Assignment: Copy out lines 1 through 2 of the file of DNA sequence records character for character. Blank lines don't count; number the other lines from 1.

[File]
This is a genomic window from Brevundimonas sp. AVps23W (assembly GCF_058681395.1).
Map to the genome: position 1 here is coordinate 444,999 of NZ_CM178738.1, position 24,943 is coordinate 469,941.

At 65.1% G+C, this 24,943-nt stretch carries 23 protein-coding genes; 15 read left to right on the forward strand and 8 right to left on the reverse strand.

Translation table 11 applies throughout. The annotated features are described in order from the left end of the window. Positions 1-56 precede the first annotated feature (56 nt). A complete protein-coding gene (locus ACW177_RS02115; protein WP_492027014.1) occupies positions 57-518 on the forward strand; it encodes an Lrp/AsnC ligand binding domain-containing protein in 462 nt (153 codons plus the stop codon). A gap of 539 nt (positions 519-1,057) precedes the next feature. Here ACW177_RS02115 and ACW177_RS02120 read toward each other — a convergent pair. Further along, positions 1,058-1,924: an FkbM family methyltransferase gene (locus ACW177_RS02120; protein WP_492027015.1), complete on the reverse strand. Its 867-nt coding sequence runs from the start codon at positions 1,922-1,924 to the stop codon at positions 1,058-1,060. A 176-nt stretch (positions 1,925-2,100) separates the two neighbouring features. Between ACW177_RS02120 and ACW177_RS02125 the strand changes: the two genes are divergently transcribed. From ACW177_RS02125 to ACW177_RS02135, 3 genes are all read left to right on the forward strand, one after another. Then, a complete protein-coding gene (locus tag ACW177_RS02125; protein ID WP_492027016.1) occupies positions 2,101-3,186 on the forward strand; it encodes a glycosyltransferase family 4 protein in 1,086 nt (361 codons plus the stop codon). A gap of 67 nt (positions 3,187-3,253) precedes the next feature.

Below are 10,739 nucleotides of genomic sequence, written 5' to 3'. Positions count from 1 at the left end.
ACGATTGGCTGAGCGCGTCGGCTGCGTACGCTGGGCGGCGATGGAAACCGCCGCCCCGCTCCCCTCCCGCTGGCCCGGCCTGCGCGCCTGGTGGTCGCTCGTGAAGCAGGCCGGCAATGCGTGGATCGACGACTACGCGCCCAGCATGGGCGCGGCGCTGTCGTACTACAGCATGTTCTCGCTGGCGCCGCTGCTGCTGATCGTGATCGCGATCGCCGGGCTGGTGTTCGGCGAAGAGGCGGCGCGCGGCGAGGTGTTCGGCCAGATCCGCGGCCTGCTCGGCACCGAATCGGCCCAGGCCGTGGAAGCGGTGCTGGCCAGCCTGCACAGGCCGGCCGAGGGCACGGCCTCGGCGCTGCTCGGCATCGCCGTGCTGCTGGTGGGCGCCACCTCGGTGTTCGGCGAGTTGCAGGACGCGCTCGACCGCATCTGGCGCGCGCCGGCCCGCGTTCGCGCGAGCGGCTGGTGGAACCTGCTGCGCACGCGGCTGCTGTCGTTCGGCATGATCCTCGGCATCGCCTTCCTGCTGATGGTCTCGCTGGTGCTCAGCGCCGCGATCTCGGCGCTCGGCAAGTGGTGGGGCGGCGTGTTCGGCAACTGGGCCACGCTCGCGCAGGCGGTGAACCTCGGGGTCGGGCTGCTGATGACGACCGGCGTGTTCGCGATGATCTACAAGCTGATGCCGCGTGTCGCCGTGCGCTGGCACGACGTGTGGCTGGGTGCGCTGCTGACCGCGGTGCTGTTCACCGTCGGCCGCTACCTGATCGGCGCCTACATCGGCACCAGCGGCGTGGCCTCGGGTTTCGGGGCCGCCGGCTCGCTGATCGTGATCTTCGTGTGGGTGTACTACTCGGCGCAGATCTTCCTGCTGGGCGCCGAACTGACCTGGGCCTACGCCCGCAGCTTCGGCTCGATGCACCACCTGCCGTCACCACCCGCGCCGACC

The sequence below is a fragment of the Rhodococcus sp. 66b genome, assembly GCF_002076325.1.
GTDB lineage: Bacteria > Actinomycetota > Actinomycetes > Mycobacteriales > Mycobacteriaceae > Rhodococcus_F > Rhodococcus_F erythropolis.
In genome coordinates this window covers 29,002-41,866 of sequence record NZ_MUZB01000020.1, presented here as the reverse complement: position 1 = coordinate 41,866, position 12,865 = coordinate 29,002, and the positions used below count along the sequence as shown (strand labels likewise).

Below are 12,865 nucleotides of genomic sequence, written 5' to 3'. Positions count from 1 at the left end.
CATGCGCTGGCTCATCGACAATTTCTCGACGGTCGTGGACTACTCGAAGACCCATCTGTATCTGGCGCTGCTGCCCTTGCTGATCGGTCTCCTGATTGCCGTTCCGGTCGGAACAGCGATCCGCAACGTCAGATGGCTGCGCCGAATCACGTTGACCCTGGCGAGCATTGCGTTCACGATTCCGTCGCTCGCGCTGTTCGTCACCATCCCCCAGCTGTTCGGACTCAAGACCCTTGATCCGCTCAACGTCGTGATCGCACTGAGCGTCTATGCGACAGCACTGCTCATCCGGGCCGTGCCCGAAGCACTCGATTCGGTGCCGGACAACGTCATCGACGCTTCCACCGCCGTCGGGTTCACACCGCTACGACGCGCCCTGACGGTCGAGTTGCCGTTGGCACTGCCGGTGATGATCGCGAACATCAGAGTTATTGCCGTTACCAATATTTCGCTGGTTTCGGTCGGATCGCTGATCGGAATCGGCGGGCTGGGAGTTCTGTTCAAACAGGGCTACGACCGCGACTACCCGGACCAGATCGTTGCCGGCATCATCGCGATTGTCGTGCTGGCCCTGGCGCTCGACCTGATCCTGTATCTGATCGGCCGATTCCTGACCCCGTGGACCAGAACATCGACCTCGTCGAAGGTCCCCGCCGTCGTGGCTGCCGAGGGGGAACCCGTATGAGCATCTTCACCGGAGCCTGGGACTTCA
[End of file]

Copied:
This is a genomic window from Brevundimonas sp. AVps23W (assembly GCF_058681395.1).
Map to the genome: position 1 here is coordinate 444,999 of NZ_CM178738.1, position 24,943 is coordinate 469,941.